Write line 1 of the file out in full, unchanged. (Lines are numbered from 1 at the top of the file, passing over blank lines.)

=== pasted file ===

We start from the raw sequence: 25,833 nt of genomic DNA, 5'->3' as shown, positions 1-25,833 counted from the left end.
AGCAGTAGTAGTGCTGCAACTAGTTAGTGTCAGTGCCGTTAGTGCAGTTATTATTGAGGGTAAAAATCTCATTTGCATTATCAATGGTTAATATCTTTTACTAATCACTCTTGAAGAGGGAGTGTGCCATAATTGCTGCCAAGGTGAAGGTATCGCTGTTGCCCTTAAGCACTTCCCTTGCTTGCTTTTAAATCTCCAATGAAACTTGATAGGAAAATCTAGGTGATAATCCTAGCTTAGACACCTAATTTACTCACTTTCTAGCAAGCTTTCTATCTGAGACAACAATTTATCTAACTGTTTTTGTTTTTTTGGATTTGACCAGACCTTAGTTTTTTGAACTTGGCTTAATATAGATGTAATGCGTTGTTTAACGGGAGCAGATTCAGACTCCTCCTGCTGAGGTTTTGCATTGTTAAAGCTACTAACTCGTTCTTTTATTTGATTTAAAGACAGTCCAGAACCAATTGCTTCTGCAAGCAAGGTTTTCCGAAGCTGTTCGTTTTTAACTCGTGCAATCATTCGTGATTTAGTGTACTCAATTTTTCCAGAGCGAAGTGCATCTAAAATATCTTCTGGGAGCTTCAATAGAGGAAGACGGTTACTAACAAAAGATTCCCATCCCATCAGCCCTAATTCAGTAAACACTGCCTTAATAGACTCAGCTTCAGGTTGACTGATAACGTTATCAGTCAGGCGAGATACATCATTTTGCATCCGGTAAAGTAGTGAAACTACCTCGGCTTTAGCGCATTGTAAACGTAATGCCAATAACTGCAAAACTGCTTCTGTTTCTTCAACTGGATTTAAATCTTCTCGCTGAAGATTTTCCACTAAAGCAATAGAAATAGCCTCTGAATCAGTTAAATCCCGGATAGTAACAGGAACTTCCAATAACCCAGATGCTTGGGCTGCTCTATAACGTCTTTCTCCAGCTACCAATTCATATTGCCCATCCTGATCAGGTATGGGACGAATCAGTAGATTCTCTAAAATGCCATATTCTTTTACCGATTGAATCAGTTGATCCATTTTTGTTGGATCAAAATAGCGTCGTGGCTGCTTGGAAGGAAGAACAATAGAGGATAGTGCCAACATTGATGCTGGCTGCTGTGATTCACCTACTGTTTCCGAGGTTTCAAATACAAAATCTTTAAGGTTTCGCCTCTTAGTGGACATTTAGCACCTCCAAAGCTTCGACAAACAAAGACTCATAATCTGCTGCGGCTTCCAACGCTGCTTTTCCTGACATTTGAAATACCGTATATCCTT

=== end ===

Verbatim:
We start from the raw sequence: 25,833 nt of genomic DNA, 5'->3' as shown, positions 1-25,833 counted from the left end.